I love getting together with friends, grabbing a few beers, sit down and talk for hours about the problems of the world. By the end of the night there are lots of comments shared about religion, politics, children, food, love and reality TV.
When these kind of nights happen, there are memories created, view points shared and of course lots of laughter. Sometimes we agree, other times we disagree, in the end we feel like we were able to express ourselves and our view points were respected.
During Bible Study at St. Mark’s we got off topic one night (as we sometimes do) and we started talking about how we do things at the church. This was not the “I don’t like this at church so we should change it” type of conversation. It was a real honest conversation looking at some of the things we are currently doing and we were trying to figure out how we could do them better.
I LOVE these types of conversations. It reminded me of sitting on the back porch with friends and beers talking about the world’s problems. One of the things I see in common in these two conversations is the idea of power of communities. Sure one person can make a difference in the world. But they do not do it alone. They need the support of a strong community.
If you want, you can find problems in every part of our lives as well as the world around us. I am sure if we took the time we could fill an entire notebook with the world’s problems — but Personally, I prefer to look for opportunities to change the way things “are” by asking the question, “What would it look like if it was fixed?” Then I ask myself, “What can I do to help?”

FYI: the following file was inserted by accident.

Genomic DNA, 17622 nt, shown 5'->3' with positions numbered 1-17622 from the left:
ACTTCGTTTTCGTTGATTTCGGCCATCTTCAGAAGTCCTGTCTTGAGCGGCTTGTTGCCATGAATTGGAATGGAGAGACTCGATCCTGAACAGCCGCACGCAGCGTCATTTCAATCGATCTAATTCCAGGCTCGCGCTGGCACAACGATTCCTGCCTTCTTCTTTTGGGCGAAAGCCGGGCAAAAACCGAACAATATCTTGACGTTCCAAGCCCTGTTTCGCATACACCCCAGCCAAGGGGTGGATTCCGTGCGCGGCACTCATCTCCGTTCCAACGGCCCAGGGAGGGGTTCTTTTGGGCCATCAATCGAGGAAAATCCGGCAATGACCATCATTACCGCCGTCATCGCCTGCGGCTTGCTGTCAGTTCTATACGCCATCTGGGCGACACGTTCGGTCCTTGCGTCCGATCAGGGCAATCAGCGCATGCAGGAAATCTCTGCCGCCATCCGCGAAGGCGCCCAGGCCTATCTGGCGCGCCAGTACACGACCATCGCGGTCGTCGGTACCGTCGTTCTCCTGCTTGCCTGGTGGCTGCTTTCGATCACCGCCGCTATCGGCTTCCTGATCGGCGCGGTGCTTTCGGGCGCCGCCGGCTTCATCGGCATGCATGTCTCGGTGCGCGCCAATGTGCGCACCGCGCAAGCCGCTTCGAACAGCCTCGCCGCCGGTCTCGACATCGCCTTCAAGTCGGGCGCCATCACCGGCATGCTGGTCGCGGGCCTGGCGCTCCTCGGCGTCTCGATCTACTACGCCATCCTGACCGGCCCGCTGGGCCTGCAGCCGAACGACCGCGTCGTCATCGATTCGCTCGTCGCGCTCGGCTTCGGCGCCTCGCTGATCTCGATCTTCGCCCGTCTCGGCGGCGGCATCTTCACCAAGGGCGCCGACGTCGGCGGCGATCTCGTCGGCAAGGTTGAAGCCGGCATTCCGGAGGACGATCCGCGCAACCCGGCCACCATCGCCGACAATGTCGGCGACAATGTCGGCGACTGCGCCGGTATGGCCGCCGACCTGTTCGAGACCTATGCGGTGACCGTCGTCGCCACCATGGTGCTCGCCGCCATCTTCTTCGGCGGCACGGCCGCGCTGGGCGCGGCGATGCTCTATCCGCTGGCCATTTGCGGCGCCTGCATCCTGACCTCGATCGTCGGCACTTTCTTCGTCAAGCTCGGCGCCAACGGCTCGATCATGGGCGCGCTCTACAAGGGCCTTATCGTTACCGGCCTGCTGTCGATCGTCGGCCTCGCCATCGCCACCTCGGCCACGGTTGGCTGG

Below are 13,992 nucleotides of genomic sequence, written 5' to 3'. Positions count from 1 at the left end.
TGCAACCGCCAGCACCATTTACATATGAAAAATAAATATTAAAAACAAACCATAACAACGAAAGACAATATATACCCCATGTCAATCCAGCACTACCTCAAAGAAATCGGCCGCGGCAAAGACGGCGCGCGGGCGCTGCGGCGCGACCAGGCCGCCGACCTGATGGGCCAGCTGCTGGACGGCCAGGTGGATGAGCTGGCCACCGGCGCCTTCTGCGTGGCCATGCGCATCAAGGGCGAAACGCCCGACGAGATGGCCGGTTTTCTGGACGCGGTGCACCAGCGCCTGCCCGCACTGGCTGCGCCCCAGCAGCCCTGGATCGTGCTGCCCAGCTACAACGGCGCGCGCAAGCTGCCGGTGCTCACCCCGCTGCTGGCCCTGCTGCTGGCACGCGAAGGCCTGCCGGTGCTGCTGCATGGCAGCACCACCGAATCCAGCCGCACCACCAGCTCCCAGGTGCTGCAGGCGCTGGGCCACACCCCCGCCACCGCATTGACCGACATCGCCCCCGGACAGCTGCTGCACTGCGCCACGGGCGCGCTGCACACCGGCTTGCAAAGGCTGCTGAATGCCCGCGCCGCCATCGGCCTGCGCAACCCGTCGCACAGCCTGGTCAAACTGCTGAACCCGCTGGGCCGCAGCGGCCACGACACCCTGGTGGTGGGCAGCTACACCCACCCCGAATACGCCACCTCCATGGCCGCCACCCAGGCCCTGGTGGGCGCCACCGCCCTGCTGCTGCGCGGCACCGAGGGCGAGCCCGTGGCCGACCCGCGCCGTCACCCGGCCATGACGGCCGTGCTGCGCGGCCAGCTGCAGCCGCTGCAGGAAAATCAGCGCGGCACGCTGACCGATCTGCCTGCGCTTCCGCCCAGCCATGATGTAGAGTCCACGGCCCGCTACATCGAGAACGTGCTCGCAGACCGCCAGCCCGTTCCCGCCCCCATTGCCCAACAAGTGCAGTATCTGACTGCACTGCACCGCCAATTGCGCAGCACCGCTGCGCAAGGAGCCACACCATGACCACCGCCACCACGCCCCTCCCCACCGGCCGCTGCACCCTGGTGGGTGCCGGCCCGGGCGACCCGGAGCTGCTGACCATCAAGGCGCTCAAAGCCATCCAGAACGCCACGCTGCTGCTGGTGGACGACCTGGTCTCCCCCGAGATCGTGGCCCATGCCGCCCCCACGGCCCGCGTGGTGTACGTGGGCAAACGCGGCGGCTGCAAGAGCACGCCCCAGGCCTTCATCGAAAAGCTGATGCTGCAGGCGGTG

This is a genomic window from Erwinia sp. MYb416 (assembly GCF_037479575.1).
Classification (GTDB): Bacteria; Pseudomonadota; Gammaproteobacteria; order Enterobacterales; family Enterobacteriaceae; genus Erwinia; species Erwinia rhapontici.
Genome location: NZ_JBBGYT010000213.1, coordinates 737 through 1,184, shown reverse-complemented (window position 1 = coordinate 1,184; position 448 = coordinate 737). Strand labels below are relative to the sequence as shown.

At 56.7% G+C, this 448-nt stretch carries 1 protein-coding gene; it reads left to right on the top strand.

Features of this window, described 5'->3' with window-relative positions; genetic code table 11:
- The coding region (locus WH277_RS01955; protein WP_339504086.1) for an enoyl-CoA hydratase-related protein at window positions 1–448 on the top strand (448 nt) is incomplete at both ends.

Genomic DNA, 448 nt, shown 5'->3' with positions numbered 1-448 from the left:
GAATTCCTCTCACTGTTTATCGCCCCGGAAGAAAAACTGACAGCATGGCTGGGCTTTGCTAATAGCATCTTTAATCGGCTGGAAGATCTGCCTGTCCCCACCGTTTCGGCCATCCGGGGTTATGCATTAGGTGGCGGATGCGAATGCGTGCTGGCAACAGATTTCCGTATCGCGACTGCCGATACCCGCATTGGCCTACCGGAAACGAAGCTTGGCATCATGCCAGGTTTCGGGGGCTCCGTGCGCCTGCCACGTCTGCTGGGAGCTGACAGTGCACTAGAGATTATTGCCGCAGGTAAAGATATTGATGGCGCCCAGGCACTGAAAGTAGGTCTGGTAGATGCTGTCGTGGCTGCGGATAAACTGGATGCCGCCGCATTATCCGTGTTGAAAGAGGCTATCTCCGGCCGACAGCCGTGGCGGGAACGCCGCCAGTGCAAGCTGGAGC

When I was very young, I looked for ways to make “the big-time.” How could I make the big splash and solve a problem, and I would wait to find the “big deal.” It was more ego than anything else. As I matured – I learned that I can’t wait around for the big-splash opportunity. If I do, I will accomplish nothing.
Each of us needs to look for solutions in the world around us, no matter how big or how small. Because if you walk by the small things and ignore them, then you will never be in a position to make a bigger difference. All we need is a small opportunity to make a big difference in the world.
I remember as a kid I loved to throw rocks in a large calm lake. I loved to watch the ripples move out from where I had dropped the pebble. One of the neatest things is realizing that eventually these ripples touch every part of the pond.
With that in mind I know that the conversations we have with one another, about the problems in the church and/or in the world are valuable. Even if it is a quick conversation they have the potential to be that pebble, to cause a positive ripple through the church, community and through the world.
My challenge for you today is to first think about your role in all the different communities in your life. Think about all the things that you enjoy about them and the things that you don’t enjoy about them and then take accountability for change. Be the pebble for positive change in the world. With enough pebbles, we will not only see small ripples but eventually we will see a title-wave of positive change all around us. Waves of hope, grace and love.